Open this publication in new window or tab >>Lifecycle carbon implications of conventional and low-energy multi-storey timber building systems
2014 (English)In: Energy and Buildings, ISSN 0378-7788, E-ISSN 1872-6178, Vol. 82, p. 194-210Article in journal (Refereed) Published
Abstract [en]

A consequential-based lifecycle approach is used here to explore the carbon implications of conventional and low-energy versions of three timber multi-storey building systems. The building systems are made of massive wood using cross laminated timber (CLT) elements; beam-and-column using glulam and laminated veneer lumber (LVL) elements; and prefabricated modules using light-frame volume elements. The analysis encompasses the entire resource chains during the lifecycle of the buildings, and tracks the flows of carbon from fossil energy, industrial process reactions, changes in carbon stocks in materials, and potential avoided fossil emissions from substitution of fossil energy by woody residues. The results show that the low-energy version of the CLT building gives the lowest lifecycle carbon emission while the conventional version of the beam-and-column building gives the highest lifecycle emission. Compared to the conventional designs, the low-energy designs reduce the total carbon emissions (excluding from tap water heating and household and facility electricity) by 9%, 8% and 9% for the CLT, beam-and-column and modular systems, respectively, for a 50-year lifespan located in Växjö. The relative significance of the construction materials to the fossil carbon emission varies for the different energy-efficiency levels of the buildings, with insulation dominating for the low-energy houses and plasterboard dominating for the conventional houses.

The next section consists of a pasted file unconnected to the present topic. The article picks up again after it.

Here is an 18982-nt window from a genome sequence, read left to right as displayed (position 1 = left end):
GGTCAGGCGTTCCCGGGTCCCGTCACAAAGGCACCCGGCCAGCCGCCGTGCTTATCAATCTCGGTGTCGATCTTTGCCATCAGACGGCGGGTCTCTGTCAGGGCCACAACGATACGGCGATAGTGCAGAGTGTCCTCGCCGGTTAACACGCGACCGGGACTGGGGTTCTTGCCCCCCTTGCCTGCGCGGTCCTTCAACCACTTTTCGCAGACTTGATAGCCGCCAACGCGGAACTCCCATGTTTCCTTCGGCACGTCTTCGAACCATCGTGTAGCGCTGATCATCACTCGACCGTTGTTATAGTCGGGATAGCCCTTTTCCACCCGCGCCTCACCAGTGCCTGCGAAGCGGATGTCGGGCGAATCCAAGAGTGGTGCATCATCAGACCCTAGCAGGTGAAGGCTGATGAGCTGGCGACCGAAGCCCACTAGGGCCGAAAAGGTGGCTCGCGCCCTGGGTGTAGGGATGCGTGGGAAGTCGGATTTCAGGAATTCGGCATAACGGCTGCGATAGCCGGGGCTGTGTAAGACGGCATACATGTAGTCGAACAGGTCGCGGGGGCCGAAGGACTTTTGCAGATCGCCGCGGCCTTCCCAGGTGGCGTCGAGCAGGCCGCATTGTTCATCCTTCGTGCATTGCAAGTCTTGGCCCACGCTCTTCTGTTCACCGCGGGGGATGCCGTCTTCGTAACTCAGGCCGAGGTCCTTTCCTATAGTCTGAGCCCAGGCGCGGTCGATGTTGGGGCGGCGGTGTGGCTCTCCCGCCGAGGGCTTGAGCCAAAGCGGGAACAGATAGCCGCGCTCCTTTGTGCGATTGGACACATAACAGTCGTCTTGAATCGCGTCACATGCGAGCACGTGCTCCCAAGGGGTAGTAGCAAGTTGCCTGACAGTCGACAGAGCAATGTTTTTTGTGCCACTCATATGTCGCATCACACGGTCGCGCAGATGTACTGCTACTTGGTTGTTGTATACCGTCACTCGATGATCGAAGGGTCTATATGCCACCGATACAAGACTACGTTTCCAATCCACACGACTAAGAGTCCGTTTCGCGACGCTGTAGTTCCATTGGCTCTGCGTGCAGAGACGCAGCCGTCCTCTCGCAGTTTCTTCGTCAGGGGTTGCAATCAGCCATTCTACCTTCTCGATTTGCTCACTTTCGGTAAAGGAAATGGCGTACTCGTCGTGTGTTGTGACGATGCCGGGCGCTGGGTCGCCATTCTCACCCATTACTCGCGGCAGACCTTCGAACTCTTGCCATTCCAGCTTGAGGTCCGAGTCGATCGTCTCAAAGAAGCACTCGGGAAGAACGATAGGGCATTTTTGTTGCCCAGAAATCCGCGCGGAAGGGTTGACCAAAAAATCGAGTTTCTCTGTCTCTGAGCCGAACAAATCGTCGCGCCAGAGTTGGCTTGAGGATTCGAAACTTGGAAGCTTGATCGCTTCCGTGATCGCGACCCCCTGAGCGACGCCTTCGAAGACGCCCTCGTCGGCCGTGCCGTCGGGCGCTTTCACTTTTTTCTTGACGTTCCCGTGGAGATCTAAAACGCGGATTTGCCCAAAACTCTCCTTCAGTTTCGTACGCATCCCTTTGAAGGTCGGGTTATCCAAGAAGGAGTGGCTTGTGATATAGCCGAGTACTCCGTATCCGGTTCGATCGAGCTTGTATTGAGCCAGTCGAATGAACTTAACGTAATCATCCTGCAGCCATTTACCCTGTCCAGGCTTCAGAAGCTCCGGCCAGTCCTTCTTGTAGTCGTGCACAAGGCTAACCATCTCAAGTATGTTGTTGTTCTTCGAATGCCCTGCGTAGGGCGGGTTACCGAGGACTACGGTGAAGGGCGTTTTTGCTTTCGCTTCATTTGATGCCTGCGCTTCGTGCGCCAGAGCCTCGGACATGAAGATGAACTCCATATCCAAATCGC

Place, publisher, year, edition, pages
Elsevier, 2014
National Category
Construction Management
Research subject
Technology (byts ev till Engineering)
Identifiers
urn:nbn:se:lnu:diva-36618 (URN)10.1016/j.enbuild.2014.06.034 (DOI)000343781400020 ()2-s2.0-84905380076 (Scopus ID)
Available from: 2014-08-26 Created: 2014-08-26 Last updated: 2017-12-05Bibliographically approved